European company to put biomass power plants in Miss.
Published: June 8,2010
Tags: Advance Mississippi, agribusiness, biomass, energy, Glenn McCullough, Mark Frascogna, Meridian Power, Mississippi Technology Alliance, renewable, Southern BioProducts and Renewable Energy Conference, timber
London-based Meridian Power announced this month that it has selected former Tupelo mayor and Advance Mississippi Chairman Glenn L. McCullough Jr. as chairman of its biomass businesses in the United States.
The company has chosen Mississippi to be the site of its first power plant, due to the abundance of timber biomass in the state.
Meridian Power plans to develop several 100-150 megawatt, large-scale biomass-fired power plants in the Southeastern United States, each with a total consumption of over 1 million tons a year. The company was formed in 1997 to specialize in renewable energy and has completed several clean energy plants in the United Kingdom.
Each project will require more than $400 million in investment, according to a company presentation at the 9th Annual Southern BioProducts and Renewable Energy Conference held in Tunica in April.
“I am delighted to join Meridian Power in order to accelerate its efforts to build a large-scale biomass business in the Southeastern United States. Biomass power generation provides long term security to local timber businesses, and creates new jobs while generating clean energy,” McCullough said.
McCullough said no details were yet available on the location of their first plant: “We’re really at the early stages of planning on our first project.”
The company will focus on using tree biomass. Some companies are exploring uses for other types of biomass, such as poultry litter, which is more suited to smaller plants than the ones Meridian intends to build.
McCullough’s role will be part-time support in strategic business development to Jackson’s Mark Frascogna, the full-time director for Meridian’s U.S. activities.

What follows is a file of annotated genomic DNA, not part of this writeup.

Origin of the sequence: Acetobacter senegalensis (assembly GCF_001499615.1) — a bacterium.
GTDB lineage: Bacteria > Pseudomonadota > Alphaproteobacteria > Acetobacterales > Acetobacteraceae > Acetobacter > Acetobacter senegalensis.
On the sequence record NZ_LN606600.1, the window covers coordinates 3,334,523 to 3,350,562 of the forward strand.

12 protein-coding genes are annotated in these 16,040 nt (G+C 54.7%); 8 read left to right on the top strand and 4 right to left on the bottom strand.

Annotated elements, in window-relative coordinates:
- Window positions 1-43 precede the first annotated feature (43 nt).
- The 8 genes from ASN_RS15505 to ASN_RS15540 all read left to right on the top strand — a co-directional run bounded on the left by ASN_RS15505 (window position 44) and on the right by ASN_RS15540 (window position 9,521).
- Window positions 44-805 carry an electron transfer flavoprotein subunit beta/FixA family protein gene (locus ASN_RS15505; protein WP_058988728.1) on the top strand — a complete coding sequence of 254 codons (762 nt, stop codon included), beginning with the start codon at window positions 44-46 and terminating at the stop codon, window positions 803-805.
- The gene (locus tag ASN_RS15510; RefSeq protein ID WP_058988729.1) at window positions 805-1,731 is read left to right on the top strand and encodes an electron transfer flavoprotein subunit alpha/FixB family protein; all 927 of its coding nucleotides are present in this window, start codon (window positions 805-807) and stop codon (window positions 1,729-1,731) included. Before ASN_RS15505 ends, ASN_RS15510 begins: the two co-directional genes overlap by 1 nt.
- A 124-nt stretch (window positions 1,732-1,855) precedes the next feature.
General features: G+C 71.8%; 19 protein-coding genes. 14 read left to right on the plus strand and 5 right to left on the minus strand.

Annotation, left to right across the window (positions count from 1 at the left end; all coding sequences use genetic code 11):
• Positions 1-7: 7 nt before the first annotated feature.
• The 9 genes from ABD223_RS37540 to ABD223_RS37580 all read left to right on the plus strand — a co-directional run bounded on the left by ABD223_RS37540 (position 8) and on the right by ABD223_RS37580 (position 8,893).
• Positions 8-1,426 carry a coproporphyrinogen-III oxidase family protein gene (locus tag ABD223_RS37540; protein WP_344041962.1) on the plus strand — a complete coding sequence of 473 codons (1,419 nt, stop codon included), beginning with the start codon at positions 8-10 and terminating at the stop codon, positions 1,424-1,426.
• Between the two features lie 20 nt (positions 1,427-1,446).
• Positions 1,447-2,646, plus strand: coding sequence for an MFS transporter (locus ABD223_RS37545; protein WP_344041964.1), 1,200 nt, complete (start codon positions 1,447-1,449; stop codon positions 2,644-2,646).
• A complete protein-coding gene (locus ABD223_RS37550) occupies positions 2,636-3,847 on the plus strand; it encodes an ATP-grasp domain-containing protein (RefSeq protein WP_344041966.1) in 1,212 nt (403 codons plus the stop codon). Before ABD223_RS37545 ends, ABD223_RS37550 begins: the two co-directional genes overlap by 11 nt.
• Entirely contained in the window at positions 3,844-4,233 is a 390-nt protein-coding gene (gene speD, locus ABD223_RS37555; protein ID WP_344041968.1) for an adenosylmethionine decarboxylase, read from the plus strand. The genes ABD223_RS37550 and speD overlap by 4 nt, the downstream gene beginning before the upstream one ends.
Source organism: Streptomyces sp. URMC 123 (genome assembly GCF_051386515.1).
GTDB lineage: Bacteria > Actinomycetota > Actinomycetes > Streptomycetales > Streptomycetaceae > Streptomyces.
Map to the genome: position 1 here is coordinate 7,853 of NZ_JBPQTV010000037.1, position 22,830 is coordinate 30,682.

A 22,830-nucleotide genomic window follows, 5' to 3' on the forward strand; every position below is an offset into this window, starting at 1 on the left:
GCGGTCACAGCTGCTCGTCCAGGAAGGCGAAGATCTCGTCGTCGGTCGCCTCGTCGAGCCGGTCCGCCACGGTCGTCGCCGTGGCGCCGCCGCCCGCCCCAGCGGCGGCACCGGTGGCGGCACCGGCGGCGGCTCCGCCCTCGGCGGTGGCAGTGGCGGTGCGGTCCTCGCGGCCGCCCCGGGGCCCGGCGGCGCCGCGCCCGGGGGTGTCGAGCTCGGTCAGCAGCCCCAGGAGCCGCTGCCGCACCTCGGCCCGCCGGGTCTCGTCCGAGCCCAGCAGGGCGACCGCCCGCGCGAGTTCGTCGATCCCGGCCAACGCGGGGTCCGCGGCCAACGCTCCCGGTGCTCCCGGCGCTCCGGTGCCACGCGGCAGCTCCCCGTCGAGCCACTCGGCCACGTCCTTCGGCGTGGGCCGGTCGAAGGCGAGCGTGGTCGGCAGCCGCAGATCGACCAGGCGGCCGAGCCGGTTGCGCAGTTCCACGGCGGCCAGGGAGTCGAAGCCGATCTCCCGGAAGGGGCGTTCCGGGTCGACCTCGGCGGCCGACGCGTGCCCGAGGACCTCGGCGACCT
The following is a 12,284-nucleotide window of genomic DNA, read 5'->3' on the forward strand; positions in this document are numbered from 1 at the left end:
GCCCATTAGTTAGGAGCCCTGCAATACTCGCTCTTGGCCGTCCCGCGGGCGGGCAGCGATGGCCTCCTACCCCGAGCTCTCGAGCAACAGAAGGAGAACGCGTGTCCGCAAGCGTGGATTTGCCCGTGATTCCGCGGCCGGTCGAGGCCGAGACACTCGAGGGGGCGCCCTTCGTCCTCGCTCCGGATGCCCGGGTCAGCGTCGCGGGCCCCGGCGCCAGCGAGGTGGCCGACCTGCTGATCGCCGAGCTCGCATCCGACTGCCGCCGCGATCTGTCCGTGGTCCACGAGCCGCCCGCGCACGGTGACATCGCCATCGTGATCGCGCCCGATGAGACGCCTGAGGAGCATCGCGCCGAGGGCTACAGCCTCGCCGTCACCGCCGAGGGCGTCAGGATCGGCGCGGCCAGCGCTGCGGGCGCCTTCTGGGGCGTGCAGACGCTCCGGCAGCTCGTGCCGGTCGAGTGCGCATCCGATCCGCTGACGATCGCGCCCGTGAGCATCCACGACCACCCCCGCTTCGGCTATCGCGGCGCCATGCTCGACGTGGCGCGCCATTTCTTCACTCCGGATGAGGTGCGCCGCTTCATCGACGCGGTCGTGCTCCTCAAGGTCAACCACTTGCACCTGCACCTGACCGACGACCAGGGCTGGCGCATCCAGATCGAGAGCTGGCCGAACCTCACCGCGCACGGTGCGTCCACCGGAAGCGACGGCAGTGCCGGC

McCullough said his new role will not conflict with his leadership position in Advance Mississippi, which exists to promote “superior energy policies that foster economic growth.” The non-profit was founded by Entergy Mississippi and North American Coal Corporation, among many others. McCullough also serves on the board of Mississippi Technology Alliance.
Meridian Power CEO, Marco Dell’Aquila, said, “Glenn is a highly regarded professional with a distinguished career in the power sector and Meridian Power is delighted that he has joined us to build a significant biomass business in the US. Biomass power generation is an important but often overlooked source of clean and locally ‘grown’ power. It helps to stimulate the creation and maintenance of long term jobs. Biomass power generation is green, economically viable and produces power 24/7.”
In 2001, President George W. Bush selected McCullough as chair of the Tennessee Valley Authority (TVA) board of directors, a position which he held until 2005.
During that time, McCullough also served as a member of the National Advisory Board of the U.S. Department of Energy (DOE) and as a member of the Executive Committee of the Board of the Nuclear Energy Institute (NEI). He served on the Executive Committee of the Board of the Electric Power Research Institute (EPRI) and as a director of the Institute of Nuclear Power Operations (INPO).
McCullough has 14 years in private business as vice president of McCullough Steel Products, Inc. and worked for five years on the staff of former Gov. Kirk Fordice.
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